Eriksen begins 20th season as Bulls softball coach
After much anticipation, a fiercely competitive, outspoken New York native will kick up a little dust Friday on USF's campus.
In other news, Donald Trump will speak at the Sun Dome.
Bulls softball icon Ken Eriksen, the most successful coach in USF athletics history (818 wins and counting) embarks on his 20th season when the Bulls face South Carolina on Friday to kick-start the USF-Wilson DeMarini Tournament. On Wednesday, during the school's softball/baseball media day, Eriksen discussed this year's club and how he has changed in the last two decades.
How has Ken Eriksen evolved in 20 years?
"We were actually talking about this the other day, what do I know now that I didn't know back then? And I think more than anything else, I know about relationships more. I think it's important to know your players. I think it's important to know, without diminishing the other 20 players on your team, who Lee Ann Spivey is, what makes her tick; and to know how far you can push an Erica Nunn. But I believe that those 20 years have helped me not only coach this team but coach the (U.S. women's) national team. ... And then one of the big things is, I think it's important for players to know that you have vulnerability so they can have a trust in what you're doing and realize that everything you do is for their development, not just as players but as people."
While we're on it, what does make (senior catcher) Lee Ann Spivey tick?
"When the sun comes up in the morning, she has fun. I think any time you watched her play from the time she was a freshman in high school to where she's going into her senior year right now, to her it's still a game. She leaves all her stuff, personal stuff if it's good or bad, off the field. She plays and she's always smiling, because you know she's having fun. ... You can always count on her to give you a great at-bat, count on her to give you a great defensive play, just for the simple fact that she knows that I know that it's a game that kids play, and then you're trying to get better at it every day."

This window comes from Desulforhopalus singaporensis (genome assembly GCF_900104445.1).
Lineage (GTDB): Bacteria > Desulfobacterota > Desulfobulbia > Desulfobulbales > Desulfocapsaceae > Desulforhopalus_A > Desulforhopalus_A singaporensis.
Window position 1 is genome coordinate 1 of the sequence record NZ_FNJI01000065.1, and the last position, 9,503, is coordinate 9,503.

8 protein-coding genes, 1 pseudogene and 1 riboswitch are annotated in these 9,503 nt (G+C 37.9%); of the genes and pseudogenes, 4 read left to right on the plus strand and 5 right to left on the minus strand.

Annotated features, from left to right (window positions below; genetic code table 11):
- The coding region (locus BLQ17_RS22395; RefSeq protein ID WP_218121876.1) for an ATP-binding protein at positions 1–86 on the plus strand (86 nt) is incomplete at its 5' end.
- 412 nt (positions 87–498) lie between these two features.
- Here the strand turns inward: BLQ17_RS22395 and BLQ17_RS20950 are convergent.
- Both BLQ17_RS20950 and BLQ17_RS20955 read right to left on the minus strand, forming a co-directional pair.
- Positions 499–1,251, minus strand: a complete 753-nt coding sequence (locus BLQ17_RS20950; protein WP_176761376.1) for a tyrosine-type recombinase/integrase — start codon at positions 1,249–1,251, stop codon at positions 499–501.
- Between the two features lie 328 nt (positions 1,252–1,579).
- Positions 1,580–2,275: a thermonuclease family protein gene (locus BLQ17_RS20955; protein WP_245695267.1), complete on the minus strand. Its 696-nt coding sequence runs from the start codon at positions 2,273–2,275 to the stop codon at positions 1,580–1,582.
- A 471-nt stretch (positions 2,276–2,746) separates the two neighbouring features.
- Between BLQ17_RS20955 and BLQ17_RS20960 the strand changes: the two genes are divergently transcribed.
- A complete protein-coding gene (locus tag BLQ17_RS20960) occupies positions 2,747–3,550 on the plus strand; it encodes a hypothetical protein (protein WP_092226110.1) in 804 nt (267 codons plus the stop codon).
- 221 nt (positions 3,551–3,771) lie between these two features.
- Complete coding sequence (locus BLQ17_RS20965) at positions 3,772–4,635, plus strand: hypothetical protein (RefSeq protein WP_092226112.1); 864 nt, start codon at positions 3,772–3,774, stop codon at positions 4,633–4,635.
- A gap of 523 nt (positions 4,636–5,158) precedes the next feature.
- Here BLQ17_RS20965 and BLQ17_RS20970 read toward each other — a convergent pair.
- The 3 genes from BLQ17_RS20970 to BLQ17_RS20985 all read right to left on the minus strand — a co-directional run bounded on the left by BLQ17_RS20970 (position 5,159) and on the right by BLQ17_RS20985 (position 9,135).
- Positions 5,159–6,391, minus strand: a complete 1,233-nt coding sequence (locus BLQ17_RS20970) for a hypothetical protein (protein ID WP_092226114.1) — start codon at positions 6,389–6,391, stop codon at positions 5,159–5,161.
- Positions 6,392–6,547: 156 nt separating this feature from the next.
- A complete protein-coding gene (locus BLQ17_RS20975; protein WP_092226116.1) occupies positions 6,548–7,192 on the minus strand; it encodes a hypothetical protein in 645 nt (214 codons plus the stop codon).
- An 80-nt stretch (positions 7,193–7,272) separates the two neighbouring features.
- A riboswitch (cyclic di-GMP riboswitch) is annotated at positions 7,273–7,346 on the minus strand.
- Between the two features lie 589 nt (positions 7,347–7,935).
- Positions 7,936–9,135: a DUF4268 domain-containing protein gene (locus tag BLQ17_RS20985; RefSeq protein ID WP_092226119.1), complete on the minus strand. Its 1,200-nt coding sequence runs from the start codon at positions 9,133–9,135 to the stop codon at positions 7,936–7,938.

What will be the identity of this year's team?
"I don't know, that's a really good question. ... If I look forward already, I can't wait for Tuesday's practice next week, for the simple fact that, whether we win five games, four games, three games or whatever this weekend, how serious is this team about getting back to work on Tuesday for the rest of the 51 games on your schedule? I've got a really good feeling about that part of our identity, that these guys are bringing a lunch pail every single day. There's not one guy on our team that's a superstar. The team that we have put together right now has all bought into the fact that we have five, six pitchers and we've got 18 hitters. ... And everybody has to play at their top level for us to be a very competitive team that can go very, very deep in the postseason."
Each year is a new team with new dynamics, so what kind of feel do you have for the dynamics of this team?
"We have a chance to be all facets. We have a chance to be very, very good in pitching. We have a chance to be very, very good on defense. We have a chance to be very, very good on offense. We have a very, very good chance to be a short-game, speed team, a power team. I don't know yet. It's gonna be to see how they respond. We've been doing really well against each other."
Will the change in the American Athletic Conference weekend schedule (from three games in two days to three games over three days) really affect anything?
"It hurts because we've got to spend another day on the road. The budget guys aren't real happy with it. I don't know whose idea it was to go to another day on the road since the NCAA's trying to get more time for these guys at home. Okay, that was my soapbox. As far as...how will it change our strategies? I don't know if it's gonna change our approach since we have a pitching staff. I think it can change the approach of our opponents, where we might not see two pitchers; we might see one pitcher all three games. It's not gonna happen for USF. You're gonna see two, if not three different starters in all those games. And you might see three different lineups."
USF softball at a glance
Coach: Ken Eriksen (20th season, 420-1)
2015 record: 36-20 (6-10 AAC). Missed NCAA Tournament (last team out)
Top returning hitters: C Lee Ann Spivey, Sr. (.378, 10 HR, 52 RBI); INF Kristen Wyckoff, Jr. (.344, 25 SB); UTIL Astin Donovan, So. (.341 12 SB)
Top returning pitchers: LHP Erica Nunn, Sr. (10-8, 2.73 ERA, 102.1 IP, 84 K, 60 BB); RHP Susan Wysocki, R-So. (8-2, 3.06 ERA, 70.2 IP, 57 K, 24 BB)
Outlook: Eriksen, one of the more unconventional skippers in the game, hasn't leaned on a workhorse since career wins leader Sara Nevins departed in 2014, meaning the Bulls will utilize a bona fide pitching staff. Nunn has evolved considerably since her arrival in Tampa, adding what Spivey calls an "insane dropball" to her repertoire. Offensively, USF possesses power (see Spivey) and fleetness (see Wyckoff) in spots, but no concrete identity.
Schedule: Click here